This application responds to a sponsored program announcement (NIH/CHDI) to validate potential therapeutic targets in Huntington's disease (HD). A major goal in finding treatments for (HD) is to identify early events causing neuronal dysfunction. We have identified an early brain dysfunction in the trafficking of cargoes from recycling endosomes back to the plasma membrane in HD neurons. This deficit is due to interference by mutant htt with nucleotide exchange on Rab11, a small GTPase which functions at recycling endosomes. We identify the impaired Rab11 GEF activity in brain of pre-symptomatic HD knock in mice. Defects in membrane trafficking in neurons cause cell death. Rab11 activity is required for cellular homeostasis and survival. Numerous cargoes involved in cellular homeostasis recycle using a Rab11 dependent pathway. These cargoes can be cell specific. So far we found that the recycling of three important Rab11 dependent cargoes is slowed in HD neurons expressing endogenous full-length mutant htt. One neuron specific cargo affected in HD neurons is the cysteine/glutamate transporter. In HD neurons, EAAC1 dependent uptake of cysteine is impaired leading to insufficient glutathione synthesis, elevated ROS and cell death. Lentivirus delivery of dominant active Rab11 in HD primary cortical neurons rescues these deficits. Our in vitro data provide compelling evidence for the trophic effect of dominant active Rab11 and point to Rab11 as a superb target needing in vivo validation. We will validate Rab11 activity as a novel therapeutic target in two HD mouse models that express full length mutant htt-- HD140Q/140Q knock-in and HD YAC 128 transgenic. We have generated transgenic mice that constitutively express dominant active Rab11 (TgRab11 mice). The Tg mice at 9 weeks show no difference in behavior to littermate controls and will be further studied using in vivo and in vitro studies to rule out side effects.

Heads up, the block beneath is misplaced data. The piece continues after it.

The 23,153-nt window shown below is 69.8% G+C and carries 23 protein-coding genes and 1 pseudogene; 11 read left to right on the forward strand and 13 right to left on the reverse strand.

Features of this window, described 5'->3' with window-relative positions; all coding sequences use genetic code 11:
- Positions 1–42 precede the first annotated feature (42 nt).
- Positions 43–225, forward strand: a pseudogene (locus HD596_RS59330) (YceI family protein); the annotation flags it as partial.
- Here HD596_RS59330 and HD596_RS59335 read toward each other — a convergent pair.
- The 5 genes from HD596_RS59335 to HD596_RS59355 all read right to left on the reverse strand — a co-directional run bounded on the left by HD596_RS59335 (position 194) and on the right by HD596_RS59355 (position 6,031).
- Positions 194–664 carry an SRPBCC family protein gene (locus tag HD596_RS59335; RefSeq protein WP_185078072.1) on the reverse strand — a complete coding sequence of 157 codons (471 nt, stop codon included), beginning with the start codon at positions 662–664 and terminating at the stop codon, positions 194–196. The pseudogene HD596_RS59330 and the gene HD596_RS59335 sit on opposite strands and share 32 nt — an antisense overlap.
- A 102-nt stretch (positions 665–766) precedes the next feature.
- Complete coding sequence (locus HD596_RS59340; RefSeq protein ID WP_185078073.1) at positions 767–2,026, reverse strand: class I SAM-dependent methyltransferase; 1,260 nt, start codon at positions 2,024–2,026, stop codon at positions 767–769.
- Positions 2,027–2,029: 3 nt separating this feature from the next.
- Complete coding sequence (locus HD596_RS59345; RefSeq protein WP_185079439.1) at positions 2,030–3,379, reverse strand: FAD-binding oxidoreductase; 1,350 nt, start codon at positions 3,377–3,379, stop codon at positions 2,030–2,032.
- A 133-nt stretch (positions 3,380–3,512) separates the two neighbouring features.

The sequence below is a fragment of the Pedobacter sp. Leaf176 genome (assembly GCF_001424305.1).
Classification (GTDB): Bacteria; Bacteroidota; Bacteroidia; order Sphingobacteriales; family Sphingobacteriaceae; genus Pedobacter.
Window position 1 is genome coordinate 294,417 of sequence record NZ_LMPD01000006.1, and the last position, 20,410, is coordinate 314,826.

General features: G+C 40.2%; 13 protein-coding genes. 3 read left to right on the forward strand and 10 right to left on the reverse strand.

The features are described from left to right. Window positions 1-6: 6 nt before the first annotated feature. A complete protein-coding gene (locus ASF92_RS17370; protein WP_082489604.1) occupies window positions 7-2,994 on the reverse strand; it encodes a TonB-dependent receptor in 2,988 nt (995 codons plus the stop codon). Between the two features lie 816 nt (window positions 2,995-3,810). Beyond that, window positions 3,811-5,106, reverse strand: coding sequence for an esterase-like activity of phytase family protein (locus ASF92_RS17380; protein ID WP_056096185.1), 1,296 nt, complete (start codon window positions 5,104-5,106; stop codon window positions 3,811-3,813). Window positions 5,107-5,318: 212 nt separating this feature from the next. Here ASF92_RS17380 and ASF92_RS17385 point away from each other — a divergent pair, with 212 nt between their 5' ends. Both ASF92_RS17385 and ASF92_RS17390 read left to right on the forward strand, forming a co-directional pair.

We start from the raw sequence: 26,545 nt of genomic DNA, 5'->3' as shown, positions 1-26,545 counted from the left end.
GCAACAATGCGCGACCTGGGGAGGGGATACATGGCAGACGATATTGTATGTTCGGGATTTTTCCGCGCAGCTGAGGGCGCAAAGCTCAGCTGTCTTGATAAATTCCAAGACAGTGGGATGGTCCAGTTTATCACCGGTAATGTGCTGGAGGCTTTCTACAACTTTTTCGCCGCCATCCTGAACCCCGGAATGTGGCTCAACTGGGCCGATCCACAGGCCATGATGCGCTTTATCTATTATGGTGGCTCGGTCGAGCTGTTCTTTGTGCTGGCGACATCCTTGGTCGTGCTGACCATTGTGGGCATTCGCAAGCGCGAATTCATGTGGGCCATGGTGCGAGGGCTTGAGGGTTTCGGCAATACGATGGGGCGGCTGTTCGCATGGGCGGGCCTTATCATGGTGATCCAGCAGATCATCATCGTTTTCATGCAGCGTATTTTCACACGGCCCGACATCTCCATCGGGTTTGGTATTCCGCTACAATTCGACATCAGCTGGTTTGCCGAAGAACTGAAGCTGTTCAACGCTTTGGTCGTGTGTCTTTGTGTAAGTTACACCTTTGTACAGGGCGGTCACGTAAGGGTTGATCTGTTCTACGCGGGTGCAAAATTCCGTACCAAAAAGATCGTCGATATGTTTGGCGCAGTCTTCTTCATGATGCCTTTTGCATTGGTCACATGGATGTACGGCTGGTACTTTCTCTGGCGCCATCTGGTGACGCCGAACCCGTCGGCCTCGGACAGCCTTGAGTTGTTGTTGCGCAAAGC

In Aim 1, we will cross the HD mouse models with the TgRab11 mice. Since inducible expression simulates the condition for treatment of patients with HD, we will also cross HD mice with two transgenic lines that together incorporate the elements for a Cre-loxP system and will allow for tightly regulated inducible expression of dARab11 in presymptomatic and symptomatic HD mice.
Aim 2 will be to determine if increased Rab11 activity rescues HD phenotypes. We will evaluate in vivo motor behavior and biochemical and anatomical readouts and in vitro endosome recycling and neuronal survival. These studies will demonstrate that raising levels of Rab11 activity increases neuronal survival and ameliorates or delays motor deficits and neuropathology in HD. In vivo validation of increasing Rab11 activity will justify a drug discovery effort to screen for small molecules that raise the activity of Rab11 as a therapy for HD.

Public Health Relevance

A mutation in huntingtin causes Huntington's disease (HD). We have shown that mutant huntingtin interferes with the function of a small Rab GTPase called Rab11, which is required for the normal function of recycling endosomes. This dysfunction leads to disturbances in neuronal homeostasis that cause neurodegeneration. We propose to validate Rab11 as a therapeutic target for HD. We will genetically introduce a dominant active Rab11 into two mouse models of HD and show that an increase in the activity of Rab11 is beneficial and can rescue neurodegeneration and motor dysfunction in these mice.

National Institute of Health (NIH)
Research Project (R01)
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Cell Death and Injury in Neurodegeneration Study Section (CDIN)
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Sutherland, Margaret L
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Massachusetts General Hospital
United States
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Lu, Boxun; Al-Ramahi, Ismael; Valencia, Antonio et al. (2013) Identification of NUB1 as a suppressor of mutant Huntington toxicity via enhanced protein clearance. Nat Neurosci 16:562-70
Valencia, Antonio; Sapp, Ellen; Kimm, Jeffrey S et al. (2013) Elevated NADPH oxidase activity contributes to oxidative stress and cell death in Huntington's disease. Hum Mol Genet 22:1112-31
Li, Xueyi; Valencia, Antonio; McClory, Hollis et al. (2012) Deficient Rab11 activity underlies glucose hypometabolism in primary neurons of Huntington's disease mice. Biochem Biophys Res Commun 421:727-30